Introduction & Overview
Creating an App Service Web App
Creating Web Service Containers
Configuring a Web App
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You’ve got an idea for a great web app, or maybe you’ve already started building it. The next question is how are you going to get it out there on the Internet?
In this course, you will learn how you can quickly and easily set up a website and publish your app to the world with Azure App Service. Of course, web apps are a lot more complex and varied than just HTML pages and we will see how App Service supports a range of programming languages, frameworks, and even operating systems. We will explore features that greatly simplify application deployment and management, as well as those that will increase your app’s functionality like authentication and accessing on-premise data. App Service as with other Azure products has a raft of tools for monitoring and logging so you can make sure your app is performing optimally.
For any feedback, queries, or suggestions relating to this course, please contact us at firstname.lastname@example.org.
- Deploy apps using the Azure App Service
- Create a web app using the Azure Portal
- Create a web app using Visual Studio
- Understand the configuration and diagnostic capabilities available from Azure App Service
- Understand the advanced features of the service such as container deployment and deployment slots
This is a beginner level course suited developers or anyone wanting to know how to deploy web apps to the Azure cloud.
To get the most from this course, you should have a basic understanding of the software development lifecycle, while knowing how to code would be a plus.
Course source code
.NET 5.0 demo code
.NET Core 3.1 demo code
When it comes to documenting your API it’s not as simple or onerous as typing lots of details into a text file. API documentation refers to publishing a JSON description of your API’s methods in a standard format. There are a few tools that will assist you in that task.
Let’s look at how Swagger and it’s AspNetCore variant Swashbuckle can be used to implement API documentation. The first thing we must do is add the Swashbuckle packages to our project, plus the Microsoft.OpenApi package. Next, open startup.cs, go to ConfigureServices and add SwaggerGen to services with the Swagger document option. Inside the configure method tell the app to user Swagger and SwaggerUI. The Swagger endpoint is saying that when “/swagger” is appended to your app’s URL a JSON file at “/swagger/v1/swagger.json” will be produced with the title LorryLog API V1. When we run the app and go to swagger we get this nice UI listing all the methods and parameters of our API. At the top, there is a link to the JSON file in OpenApi format describing the API.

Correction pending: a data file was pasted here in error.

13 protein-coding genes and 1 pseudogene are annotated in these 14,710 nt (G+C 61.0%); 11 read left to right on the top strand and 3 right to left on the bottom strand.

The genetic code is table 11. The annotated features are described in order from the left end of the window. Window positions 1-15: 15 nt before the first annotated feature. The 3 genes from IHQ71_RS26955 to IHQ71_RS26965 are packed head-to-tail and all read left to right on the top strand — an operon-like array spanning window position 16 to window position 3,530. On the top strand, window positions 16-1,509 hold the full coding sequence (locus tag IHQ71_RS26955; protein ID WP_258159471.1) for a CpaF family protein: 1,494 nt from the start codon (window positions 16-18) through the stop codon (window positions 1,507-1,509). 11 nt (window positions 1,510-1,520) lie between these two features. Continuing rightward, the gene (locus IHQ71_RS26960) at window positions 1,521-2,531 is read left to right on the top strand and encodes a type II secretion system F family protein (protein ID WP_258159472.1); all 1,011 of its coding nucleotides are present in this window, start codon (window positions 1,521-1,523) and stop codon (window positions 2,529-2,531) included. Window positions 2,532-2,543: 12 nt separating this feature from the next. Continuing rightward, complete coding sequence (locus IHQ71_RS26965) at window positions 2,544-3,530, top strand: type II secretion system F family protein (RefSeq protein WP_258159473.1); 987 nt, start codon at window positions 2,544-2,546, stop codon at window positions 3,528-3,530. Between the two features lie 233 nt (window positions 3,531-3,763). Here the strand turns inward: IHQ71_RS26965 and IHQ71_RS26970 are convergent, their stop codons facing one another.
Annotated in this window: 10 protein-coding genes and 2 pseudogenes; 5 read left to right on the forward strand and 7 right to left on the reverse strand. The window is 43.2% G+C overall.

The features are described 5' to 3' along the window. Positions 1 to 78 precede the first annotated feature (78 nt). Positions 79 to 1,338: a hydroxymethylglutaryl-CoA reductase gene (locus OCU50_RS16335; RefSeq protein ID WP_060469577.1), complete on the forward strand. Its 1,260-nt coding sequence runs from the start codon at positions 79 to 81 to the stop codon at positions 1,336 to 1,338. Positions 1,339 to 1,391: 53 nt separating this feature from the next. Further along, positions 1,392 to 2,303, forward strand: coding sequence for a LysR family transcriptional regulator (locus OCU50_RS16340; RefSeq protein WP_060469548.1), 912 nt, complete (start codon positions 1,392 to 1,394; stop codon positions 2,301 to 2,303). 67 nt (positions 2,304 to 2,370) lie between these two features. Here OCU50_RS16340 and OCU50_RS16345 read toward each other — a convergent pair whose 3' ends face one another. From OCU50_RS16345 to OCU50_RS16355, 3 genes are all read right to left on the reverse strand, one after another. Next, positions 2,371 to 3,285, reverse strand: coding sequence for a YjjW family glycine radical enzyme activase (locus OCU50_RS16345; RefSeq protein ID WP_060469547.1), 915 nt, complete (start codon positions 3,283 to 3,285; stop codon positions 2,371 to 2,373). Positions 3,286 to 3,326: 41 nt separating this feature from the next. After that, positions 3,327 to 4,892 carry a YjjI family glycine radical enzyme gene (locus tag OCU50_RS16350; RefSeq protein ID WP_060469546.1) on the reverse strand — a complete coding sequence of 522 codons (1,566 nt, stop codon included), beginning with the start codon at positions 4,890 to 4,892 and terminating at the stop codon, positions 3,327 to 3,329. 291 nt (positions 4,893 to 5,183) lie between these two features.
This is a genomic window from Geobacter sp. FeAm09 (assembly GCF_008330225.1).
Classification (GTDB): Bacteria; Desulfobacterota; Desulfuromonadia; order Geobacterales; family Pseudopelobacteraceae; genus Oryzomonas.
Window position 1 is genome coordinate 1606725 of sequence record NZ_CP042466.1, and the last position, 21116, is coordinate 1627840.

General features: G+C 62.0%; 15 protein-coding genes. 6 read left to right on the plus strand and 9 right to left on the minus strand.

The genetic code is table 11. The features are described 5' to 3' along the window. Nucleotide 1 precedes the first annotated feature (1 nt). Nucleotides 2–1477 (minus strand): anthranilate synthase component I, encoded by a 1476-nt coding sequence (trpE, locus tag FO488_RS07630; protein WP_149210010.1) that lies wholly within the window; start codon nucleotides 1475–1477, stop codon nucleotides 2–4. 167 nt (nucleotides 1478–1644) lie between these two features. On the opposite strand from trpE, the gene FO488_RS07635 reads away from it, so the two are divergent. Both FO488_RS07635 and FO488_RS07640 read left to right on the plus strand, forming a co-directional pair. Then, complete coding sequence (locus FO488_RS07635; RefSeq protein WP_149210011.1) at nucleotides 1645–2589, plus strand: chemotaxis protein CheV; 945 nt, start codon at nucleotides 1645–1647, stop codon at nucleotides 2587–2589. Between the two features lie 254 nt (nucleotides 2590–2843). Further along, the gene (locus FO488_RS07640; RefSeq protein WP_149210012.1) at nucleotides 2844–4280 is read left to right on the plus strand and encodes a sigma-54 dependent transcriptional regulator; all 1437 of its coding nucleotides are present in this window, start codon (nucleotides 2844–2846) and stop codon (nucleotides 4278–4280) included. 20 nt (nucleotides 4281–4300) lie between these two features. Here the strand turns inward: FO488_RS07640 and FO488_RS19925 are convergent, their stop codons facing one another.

Ok, so what are we going to do with our swagger.json document? Well, we can use it as our API definition location as not all APIs will be using Swagger. I’ll append the swagger.json document path to the API URL and save. API definition is the location where other developers can get your API’s metadata, making it easier for them to consume your API.
Hallam is a software architect with over 20 years experience across a wide range of industries. He began his software career as a Delphi/Interbase disciple but changed his allegiance to Microsoft with its deep and broad ecosystem. While Hallam has designed and crafted custom software utilizing web, mobile and desktop technologies, good quality reliable data is the key to a successful solution. The challenge of quickly turning data into useful information for digestion by humans and machines has led Hallam to specialize in database design and process automation. Showing customers how leverage new technology to change and improve their business processes is one of the key drivers keeping Hallam coming back to the keyboard.